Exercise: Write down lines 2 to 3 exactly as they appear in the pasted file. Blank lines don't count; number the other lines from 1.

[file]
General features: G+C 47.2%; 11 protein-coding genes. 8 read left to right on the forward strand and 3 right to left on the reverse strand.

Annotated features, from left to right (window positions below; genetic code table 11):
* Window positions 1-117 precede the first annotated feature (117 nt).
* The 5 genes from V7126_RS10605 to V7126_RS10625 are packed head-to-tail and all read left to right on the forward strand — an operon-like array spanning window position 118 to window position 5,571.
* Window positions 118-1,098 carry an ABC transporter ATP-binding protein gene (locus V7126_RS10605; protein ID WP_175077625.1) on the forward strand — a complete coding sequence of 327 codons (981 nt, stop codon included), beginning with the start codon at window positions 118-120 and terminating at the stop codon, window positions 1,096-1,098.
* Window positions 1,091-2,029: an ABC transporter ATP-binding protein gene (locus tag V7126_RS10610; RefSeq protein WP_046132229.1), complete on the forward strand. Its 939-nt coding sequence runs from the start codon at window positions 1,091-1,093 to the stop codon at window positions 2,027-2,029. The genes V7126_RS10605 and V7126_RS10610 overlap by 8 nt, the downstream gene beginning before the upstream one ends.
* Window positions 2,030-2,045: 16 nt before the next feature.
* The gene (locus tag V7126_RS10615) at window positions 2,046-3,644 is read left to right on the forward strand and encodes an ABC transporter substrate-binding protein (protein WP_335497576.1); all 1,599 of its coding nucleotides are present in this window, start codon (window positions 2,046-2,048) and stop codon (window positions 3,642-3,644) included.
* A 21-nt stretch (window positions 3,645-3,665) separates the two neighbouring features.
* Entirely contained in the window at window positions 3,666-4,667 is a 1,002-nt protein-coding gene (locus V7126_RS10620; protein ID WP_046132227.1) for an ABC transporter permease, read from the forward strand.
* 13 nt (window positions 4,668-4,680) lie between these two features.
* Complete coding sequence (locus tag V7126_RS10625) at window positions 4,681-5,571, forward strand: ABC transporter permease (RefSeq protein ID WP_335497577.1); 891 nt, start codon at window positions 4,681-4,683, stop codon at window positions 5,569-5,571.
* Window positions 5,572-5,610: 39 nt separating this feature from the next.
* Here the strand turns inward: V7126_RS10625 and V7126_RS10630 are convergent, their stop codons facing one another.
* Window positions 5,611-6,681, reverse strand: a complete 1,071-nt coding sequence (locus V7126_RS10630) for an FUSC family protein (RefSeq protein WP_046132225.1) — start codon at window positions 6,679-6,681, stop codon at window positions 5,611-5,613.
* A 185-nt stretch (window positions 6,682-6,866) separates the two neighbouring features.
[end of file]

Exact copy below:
Annotated features, from left to right (window positions below; genetic code table 11):
* Window positions 1-117 precede the first annotated feature (117 nt).